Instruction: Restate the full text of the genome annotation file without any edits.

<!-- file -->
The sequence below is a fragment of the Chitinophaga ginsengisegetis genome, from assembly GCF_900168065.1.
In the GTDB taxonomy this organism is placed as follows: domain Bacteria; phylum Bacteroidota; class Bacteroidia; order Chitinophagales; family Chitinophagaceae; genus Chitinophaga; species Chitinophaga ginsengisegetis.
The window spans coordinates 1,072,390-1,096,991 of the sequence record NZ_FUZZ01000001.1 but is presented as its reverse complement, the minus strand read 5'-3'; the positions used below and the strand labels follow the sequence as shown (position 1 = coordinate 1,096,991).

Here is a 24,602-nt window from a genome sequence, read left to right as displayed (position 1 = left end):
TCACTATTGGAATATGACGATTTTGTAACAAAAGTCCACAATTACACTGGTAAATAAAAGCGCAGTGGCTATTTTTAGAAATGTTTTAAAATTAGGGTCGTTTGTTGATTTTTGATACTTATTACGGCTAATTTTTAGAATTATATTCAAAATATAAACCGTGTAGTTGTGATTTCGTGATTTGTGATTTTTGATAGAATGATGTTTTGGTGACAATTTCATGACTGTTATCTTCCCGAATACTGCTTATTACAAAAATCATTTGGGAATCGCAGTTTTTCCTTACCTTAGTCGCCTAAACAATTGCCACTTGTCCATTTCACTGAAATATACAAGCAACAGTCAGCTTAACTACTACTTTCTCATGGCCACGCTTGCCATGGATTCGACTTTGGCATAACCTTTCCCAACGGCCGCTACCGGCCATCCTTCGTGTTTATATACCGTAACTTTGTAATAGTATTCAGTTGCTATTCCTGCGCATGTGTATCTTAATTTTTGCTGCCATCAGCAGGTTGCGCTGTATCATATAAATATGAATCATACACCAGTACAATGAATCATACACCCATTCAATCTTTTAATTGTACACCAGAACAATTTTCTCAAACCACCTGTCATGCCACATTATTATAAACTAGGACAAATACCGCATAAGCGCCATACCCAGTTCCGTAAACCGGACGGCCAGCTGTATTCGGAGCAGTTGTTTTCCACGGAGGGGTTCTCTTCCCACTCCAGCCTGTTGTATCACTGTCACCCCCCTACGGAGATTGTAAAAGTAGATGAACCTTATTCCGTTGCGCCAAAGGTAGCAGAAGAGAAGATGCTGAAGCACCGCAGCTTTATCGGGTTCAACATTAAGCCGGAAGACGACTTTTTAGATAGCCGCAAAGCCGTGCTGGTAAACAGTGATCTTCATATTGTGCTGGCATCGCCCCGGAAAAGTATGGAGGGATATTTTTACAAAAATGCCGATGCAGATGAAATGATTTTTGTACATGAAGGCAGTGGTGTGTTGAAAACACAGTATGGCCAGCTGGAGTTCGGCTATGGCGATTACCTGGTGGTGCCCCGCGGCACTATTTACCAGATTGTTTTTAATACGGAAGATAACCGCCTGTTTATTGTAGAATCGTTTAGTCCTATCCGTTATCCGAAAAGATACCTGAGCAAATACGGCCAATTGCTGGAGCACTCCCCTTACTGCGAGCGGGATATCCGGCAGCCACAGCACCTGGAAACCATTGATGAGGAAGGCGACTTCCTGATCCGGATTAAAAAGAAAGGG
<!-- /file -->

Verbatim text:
The sequence below is a fragment of the Chitinophaga ginsengisegetis genome, from assembly GCF_900168065.1.
In the GTDB taxonomy this organism is placed as follows: domain Bacteria; phylum Bacteroidota; class Bacteroidia; order Chitinophagales; family Chitinophagaceae; genus Chitinophaga; species Chitinophaga ginsengisegetis.
The window spans coordinates 1,072,390-1,096,991 of the sequence record NZ_FUZZ01000001.1 but is presented as its reverse complement, the minus strand read 5'-3'; the positions used below and the strand labels follow the sequence as shown (position 1 = coordinate 1,096,991).

Here is a 24,602-nt window from a genome sequence, read left to right as displayed (position 1 = left end):
TCACTATTGGAATATGACGATTTTGTAACAAAAGTCCACAATTACACTGGTAAATAAAAGCGCAGTGGCTATTTTTAGAAATGTTTTAAAATTAGGGTCGTTTGTTGATTTTTGATACTTATTACGGCTAATTTTTAGAATTATATTCAAAATATAAACCGTGTAGTTGTGATTTCGTGATTTGTGATTTTTGATAGAATGATGTTTTGGTGACAATTTCATGACTGTTATCTTCCCGAATACTGCTTATTACAAAAATCATTTGGGAATCGCAGTTTTTCCTTACCTTAGTCGCCTAAACAATTGCCACTTGTCCATTTCACTGAAATATACAAGCAACAGTCAGCTTAACTACTACTTTCTCATGGCCACGCTTGCCATGGATTCGACTTTGGCATAACCTTTCCCAACGGCCGCTACCGGCCATCCTTCGTGTTTATATACCGTAACTTTGTAATAGTATTCAGTTGCTATTCCTGCGCATGTGTATCTTAATTTTTGCTGCCATCAGCAGGTTGCGCTGTATCATATAAATATGAATCATACACCAGTACAATGAATCATACACCCATTCAATCTTTTAATTGTACACCAGAACAATTTTCTCAAACCACCTGTCATGCCACATTATTATAAACTAGGACAAATACCGCATAAGCGCCATACCCAGTTCCGTAAACCGGACGGCCAGCTGTATTCGGAGCAGTTGTTTTCCACGGAGGGGTTCTCTTCCCACTCCAGCCTGTTGTATCACTGTCACCCCCCTACGGAGATTGTAAAAGTAGATGAACCTTATTCCGTTGCGCCAAAGGTAGCAGAAGAGAAGATGCTGAAGCACCGCAGCTTTATCGGGTTCAACATTAAGCCGGAAGACGACTTTTTAGATAGCCGCAAAGCCGTGCTGGTAAACAGTGATCTTCATATTGTGCTGGCATCGCCCCGGAAAAGTATGGAGGGATATTTTTACAAAAATGCCGATGCAGATGAAATGATTTTTGTACATGAAGGCAGTGGTGTGTTGAAAACACAGTATGGCCAGCTGGAGTTCGGCTATGGCGATTACCTGGTGGTGCCCCGCGGCACTATTTACCAGATTGTTTTTAATACGGAAGATAACCGCCTGTTTATTGTAGAATCGTTTAGTCCTATCCGTTATCCGAAAAGATACCTGAGCAAATACGGCCAATTGCTGGAGCACTCCCCTTACTGCGAGCGGGATATCCGGCAGCCACAGCACCTGGAAACCATTGATGAGGAAGGCGACTTCCTGATCCGGATTAAAAAGAAAGGG